How Effective Are Antibody Treatments For COVID-19? : Consider This from NPR The Food and Drug Administration has issued emergency use authorizations for two monoclonal antibody treatments for COVID-19 – one produced by Eli Lilly and another by Regeneron. But emergency use authorization doesn't assure the drugs are effective.

In this episode of Short Wave, NPR's daily science podcast, science correspondent Richard Harris explains how the new treatments work — and whether they could really make a difference for patients with COVID-19.

Listen to more episodes of Short Wave on Apple Podcasts or Spotify.
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BONUS: How Effective Are Antibody Treatments For COVID-19?

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BONUS: How Effective Are Antibody Treatments For COVID-19?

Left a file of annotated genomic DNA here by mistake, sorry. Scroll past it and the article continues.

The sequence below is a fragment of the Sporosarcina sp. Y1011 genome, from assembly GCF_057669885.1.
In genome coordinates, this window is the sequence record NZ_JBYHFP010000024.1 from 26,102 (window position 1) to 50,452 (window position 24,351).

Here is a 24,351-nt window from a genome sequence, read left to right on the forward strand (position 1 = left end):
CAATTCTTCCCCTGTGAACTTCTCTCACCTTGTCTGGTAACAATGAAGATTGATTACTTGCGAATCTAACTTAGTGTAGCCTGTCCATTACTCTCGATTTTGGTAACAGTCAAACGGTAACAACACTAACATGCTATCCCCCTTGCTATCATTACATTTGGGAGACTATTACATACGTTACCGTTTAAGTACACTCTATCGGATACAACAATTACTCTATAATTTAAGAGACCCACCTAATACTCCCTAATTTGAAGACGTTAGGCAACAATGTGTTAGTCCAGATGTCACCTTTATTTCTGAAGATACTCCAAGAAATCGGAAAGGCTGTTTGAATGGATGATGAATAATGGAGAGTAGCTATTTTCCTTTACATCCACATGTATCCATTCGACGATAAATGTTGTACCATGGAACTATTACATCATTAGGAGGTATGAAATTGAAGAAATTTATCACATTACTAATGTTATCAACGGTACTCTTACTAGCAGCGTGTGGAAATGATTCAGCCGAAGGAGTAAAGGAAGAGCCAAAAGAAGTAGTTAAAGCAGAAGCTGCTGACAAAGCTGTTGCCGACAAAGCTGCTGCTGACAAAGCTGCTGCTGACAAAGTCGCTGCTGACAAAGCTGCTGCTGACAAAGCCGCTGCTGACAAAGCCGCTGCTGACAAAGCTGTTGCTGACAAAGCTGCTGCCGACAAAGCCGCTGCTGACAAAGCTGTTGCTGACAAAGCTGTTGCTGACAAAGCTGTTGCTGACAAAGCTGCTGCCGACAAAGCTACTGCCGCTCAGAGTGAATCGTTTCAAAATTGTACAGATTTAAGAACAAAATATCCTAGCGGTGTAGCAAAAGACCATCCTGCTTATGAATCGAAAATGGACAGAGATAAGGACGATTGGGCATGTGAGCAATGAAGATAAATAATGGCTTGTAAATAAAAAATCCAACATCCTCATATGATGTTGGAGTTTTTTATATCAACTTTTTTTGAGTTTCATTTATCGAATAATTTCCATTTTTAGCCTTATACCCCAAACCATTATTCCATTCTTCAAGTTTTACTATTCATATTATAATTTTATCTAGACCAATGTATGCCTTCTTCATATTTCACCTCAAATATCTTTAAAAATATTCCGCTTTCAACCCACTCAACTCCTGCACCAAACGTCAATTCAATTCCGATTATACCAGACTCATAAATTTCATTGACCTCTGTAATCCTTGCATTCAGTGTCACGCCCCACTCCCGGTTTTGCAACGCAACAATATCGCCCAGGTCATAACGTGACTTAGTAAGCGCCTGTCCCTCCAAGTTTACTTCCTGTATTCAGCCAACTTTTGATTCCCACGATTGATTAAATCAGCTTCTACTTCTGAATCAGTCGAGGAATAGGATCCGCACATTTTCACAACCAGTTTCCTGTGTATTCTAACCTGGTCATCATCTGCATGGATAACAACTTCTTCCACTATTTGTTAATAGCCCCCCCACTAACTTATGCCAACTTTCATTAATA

BONUS: How Effective Are Antibody Treatments For COVID-19?

BONUS: How Effective Are Antibody Treatments For COVID-19?

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  • <iframe src="https://www.npr.org/player/embed/945441924/945602476" width="100%" height="290" frameborder="0" scrolling="no" title="NPR embedded audio player">

A scientist works at the mAbxience biosimilar monoclonal antibody laboratory plant in Argentina. Juan Mabromata/AFP via Getty Images hide caption

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Juan Mabromata/AFP via Getty Images

A scientist works at the mAbxience biosimilar monoclonal antibody laboratory plant in Argentina.

Juan Mabromata/AFP via Getty Images

The Food and Drug Administration has issued emergency use authorizations for two monoclonal antibody treatments for COVID-19 – one produced by Eli Lilly and another by Regeneron. But emergency use authorization doesn't assure the drugs are effective.

In this episode of Short Wave, NPR's daily science podcast, science correspondent Richard Harris explains how the new treatments work — and whether they could really make a difference for patients with COVID-19.

Listen to more episodes of Short Wave on Apple Podcasts or Spotify.